“It’s easy to never make a mistake, when you are hiding yourself away from the possibility of making mistakes. It’s those who jump out of the nest who will fall and fly. Never judge the quality of an individual based upon how many mistakes they have made. It’s easier not to make any.” ― C. JoyBell C.
Have you ever said something that offended your friend when you didn’t mean to? Or married someone who turned out to be a pretty bad fit? Or spent six years getting a degree on a topic you didn’t like very much? Or made an executive decision that cost your company hundreds of thousands of dollars?
Making mistakes is often as diverse as chalk and cheese, but what they all have in common is that everyone makes them. No one is immune to making mistakes, even scientists who are responsible for establishing what we consider to be true and medical professionals who are responsible for keeping us alive . It’s just not how life is designed. Life wants us to experience all of its nuances, so it throws us into the trenches, takes us back out, and throws us in yet again. It’s not because life is hard or “has it out for us”. It’s actually quite the contrary. Life is about learning, growing, and evolving, and the intelligence of life is designed perfectly and exquisitely to help each one of us do just that.
5 Ways to Get Over Making Mistakes
Knowing– with 99.9% certainty– that mistakes will be made, we’d be remiss not to prepare ourselves for what to do once they happen. Lo and behold the 5 things you should do when making mistakes and how to get over it.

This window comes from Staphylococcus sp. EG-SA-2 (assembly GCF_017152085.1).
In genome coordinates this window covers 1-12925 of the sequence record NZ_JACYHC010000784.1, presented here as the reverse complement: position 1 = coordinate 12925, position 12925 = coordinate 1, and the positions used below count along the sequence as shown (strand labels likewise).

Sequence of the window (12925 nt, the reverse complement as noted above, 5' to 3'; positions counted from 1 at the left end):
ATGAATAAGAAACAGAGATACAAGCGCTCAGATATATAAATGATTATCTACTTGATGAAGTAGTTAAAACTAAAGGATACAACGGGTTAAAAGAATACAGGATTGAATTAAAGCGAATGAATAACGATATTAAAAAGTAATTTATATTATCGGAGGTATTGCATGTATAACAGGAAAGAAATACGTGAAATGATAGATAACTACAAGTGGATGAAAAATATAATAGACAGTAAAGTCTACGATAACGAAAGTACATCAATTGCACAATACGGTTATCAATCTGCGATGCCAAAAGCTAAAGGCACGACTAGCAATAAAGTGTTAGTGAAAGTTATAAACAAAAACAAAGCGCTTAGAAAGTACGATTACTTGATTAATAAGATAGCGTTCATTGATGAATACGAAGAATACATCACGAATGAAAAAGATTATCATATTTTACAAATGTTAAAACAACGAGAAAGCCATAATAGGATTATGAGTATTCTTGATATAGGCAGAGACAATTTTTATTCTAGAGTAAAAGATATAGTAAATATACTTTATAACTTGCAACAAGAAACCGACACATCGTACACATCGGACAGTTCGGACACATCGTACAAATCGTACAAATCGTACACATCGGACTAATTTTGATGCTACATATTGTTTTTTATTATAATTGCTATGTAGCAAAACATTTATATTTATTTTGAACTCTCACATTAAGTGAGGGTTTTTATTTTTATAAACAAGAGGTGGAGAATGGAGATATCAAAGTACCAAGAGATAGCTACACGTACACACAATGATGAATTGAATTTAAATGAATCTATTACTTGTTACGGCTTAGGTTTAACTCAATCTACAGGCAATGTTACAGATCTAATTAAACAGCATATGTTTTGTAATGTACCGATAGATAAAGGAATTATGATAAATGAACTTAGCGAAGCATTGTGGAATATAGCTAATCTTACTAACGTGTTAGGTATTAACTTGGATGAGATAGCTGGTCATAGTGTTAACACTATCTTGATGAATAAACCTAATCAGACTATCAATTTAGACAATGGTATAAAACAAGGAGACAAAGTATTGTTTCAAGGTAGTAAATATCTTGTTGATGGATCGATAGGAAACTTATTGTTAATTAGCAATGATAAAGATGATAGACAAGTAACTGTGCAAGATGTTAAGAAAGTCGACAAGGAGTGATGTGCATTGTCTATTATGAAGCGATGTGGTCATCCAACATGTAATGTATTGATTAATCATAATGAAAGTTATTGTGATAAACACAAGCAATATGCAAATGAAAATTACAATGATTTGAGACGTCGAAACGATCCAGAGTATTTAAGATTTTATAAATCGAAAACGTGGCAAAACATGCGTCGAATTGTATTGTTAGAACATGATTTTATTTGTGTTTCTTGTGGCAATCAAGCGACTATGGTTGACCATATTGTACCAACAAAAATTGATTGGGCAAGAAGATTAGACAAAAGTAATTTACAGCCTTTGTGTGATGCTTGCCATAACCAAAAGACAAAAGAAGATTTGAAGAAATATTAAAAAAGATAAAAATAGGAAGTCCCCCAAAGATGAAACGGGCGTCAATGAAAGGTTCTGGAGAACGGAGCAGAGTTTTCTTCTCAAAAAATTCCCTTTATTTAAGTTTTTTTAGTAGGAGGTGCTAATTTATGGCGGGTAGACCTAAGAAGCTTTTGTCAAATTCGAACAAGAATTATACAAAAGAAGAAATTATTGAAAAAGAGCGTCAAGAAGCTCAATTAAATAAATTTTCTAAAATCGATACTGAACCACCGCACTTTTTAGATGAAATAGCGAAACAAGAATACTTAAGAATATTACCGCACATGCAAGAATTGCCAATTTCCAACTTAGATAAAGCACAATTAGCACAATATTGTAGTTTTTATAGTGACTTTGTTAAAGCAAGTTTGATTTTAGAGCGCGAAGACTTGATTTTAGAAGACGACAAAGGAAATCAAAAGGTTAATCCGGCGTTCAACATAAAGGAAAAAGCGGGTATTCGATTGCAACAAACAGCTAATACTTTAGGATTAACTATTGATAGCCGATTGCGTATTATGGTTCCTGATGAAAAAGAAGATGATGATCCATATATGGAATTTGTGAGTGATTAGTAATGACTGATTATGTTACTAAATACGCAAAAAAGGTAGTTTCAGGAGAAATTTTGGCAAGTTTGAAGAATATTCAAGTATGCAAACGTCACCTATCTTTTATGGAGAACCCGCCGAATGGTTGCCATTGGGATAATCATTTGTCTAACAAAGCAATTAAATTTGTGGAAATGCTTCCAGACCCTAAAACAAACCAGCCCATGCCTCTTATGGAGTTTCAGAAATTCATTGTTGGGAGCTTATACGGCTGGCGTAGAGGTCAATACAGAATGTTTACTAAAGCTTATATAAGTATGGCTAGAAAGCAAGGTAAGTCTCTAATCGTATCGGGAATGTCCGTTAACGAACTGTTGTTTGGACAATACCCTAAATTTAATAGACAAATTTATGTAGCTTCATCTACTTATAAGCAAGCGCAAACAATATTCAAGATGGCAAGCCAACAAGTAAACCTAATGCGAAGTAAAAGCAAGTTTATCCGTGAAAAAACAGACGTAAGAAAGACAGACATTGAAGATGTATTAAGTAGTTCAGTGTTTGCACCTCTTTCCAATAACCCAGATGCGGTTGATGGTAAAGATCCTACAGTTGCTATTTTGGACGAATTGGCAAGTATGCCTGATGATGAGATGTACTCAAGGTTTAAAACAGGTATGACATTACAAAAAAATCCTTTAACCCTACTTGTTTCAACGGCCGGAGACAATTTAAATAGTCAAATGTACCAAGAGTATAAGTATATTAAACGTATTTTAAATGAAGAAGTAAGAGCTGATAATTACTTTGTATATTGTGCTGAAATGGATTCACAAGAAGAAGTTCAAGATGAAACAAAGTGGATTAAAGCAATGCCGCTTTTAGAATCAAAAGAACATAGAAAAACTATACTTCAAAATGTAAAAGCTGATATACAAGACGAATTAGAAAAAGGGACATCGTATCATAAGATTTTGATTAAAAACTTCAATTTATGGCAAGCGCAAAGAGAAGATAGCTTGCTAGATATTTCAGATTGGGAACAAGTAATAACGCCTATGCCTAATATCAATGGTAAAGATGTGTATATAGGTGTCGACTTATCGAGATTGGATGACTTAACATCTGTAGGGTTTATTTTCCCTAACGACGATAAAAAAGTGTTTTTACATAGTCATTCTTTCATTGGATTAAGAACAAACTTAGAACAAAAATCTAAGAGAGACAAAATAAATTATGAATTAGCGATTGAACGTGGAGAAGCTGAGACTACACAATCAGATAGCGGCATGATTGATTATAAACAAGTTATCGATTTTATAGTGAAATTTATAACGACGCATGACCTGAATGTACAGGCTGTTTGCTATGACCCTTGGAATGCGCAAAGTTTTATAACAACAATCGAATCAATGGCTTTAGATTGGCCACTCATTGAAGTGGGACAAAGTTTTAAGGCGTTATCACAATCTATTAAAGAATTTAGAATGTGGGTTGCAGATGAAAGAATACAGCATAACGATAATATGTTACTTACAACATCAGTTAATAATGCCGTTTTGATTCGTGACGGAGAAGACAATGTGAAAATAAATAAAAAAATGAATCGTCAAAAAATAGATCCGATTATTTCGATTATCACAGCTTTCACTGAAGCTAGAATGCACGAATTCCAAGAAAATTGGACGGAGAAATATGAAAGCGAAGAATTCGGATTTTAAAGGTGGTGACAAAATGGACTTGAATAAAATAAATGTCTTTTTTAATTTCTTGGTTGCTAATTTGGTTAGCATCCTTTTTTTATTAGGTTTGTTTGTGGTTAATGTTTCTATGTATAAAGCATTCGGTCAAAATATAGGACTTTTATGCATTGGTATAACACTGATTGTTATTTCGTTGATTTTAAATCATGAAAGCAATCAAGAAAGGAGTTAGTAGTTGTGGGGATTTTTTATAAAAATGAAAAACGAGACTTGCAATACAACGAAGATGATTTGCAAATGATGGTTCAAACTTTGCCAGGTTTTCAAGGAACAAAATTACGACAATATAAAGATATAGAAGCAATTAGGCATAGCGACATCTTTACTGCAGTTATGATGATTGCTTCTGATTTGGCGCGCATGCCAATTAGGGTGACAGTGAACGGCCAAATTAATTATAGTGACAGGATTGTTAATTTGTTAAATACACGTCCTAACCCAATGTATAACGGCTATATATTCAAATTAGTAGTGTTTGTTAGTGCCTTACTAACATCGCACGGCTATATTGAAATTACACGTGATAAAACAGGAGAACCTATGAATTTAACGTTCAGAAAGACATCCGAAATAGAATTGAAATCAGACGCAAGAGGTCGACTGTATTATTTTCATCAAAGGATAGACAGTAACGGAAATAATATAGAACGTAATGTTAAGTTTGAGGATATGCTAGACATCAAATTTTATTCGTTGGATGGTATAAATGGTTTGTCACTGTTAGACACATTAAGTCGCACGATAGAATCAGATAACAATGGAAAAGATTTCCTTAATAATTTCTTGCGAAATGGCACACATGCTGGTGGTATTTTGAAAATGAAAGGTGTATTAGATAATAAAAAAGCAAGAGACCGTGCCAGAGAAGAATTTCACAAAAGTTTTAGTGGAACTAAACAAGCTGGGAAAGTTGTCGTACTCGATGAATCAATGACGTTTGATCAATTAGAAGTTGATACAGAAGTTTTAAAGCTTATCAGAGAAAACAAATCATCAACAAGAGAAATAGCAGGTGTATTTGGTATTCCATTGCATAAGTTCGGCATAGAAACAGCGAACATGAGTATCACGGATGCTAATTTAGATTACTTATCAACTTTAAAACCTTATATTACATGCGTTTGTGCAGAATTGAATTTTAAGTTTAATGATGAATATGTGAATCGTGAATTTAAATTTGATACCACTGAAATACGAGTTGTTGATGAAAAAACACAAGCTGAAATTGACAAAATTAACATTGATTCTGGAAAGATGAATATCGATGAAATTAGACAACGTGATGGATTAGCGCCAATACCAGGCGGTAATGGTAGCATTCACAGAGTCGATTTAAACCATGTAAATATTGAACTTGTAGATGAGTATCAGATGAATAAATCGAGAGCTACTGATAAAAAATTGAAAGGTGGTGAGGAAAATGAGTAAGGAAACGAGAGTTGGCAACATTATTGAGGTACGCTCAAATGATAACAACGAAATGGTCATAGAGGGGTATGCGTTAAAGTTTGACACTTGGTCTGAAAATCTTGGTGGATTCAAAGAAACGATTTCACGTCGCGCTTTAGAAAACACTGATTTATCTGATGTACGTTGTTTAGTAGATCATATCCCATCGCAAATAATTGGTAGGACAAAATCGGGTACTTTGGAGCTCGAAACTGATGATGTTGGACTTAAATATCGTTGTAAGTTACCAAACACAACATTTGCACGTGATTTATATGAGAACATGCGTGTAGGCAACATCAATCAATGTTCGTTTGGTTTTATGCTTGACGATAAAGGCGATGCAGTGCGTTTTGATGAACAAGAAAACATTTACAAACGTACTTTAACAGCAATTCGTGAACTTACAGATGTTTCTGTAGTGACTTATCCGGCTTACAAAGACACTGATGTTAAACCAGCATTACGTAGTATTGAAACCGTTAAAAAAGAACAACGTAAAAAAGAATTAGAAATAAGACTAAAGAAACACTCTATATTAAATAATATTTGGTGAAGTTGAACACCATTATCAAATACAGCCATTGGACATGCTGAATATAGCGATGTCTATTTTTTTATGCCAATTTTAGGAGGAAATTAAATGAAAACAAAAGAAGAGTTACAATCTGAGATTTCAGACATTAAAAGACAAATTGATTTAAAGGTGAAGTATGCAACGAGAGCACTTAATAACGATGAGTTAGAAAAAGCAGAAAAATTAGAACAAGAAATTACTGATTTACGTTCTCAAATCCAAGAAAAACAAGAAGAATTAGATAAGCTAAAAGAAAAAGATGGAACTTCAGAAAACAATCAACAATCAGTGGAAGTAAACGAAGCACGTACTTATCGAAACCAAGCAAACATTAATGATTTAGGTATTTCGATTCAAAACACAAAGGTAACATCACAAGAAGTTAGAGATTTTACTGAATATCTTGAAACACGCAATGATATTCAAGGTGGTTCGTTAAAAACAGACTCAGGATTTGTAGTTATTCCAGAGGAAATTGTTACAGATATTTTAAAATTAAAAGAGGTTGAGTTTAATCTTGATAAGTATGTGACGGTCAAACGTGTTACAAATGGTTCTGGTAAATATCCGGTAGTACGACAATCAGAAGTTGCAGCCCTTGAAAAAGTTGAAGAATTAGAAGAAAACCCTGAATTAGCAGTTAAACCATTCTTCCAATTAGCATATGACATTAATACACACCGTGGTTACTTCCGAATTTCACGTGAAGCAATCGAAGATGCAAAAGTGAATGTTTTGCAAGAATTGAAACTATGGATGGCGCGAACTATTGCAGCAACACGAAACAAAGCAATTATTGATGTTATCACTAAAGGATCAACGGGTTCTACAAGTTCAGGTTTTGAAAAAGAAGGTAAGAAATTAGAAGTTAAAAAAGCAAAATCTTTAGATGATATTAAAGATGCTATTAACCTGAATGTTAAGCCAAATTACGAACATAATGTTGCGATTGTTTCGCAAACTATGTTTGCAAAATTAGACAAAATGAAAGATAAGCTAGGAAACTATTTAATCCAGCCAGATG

1. Take 10 to 20 minutes to be mad or sad about it.
Let your mind run wild. Whatever thoughts your mind is thinking, whether “Argh! How could I have been so careless?”, “I can’t do anything right”, or “@#$! That situation was so unfair!”, give them a space to be. Do not become them but do notice, observe, and acknowledge them. These thoughts are your mind’s very natural reaction to something that hasn’t gone the way you’d hoped. To silence these thoughts would be a disservice to the essence of who you are as a human being with goals, dreams, desires, and on occasion let-downs.
So take some time to really hear your thoughts and notice the emotions underlying them. It’s likely that you’re experiencing some version of anger, frustration, or embarrassment. It’s also likely that underneath all this, you’re experiencing the very real and raw emotion of sadness and perhaps a sense of loss of what could have been. Whatever is there, let yourself feel it. It’s by feeling your rawest of emotions that your mistake can turn from a challenge into an opportunity.
2. Take a nice long deep breath.
Breathe in through your nose, and breathe out through your mouth. Now do it once more but slower, and then continue on for a few more moments at a comfortable pace. If you’re feeling particularly rattled, see if you can breathe in slowly for 4 or 5 counts, and breathe out slowly for 4 or 5 counts. Your breath, you see, is the powerful force guiding your body and mind in each and every moment, and mindfully attending to your breath can work wonders in bringing you back from the fight-or-flight ‘OMG’ experience of having made a mistake you wish you could undo.
As you breathe with conscious, mindful attention, your body’s physiology will remember– despite what your mind may have told it– that the situation you find yourself in isn’t a real emergency. Your heartbeat will slow down, your blushing, sweating, and/or trembling will ease, and you will become more relaxed. The best part about this? Your mind will follow suit. As your heart rate slows down, so too will your thoughts. As your body relaxes, so too will your mental chatter. And the redness in your cheeks will soon enough make its way to warm the center of your heart.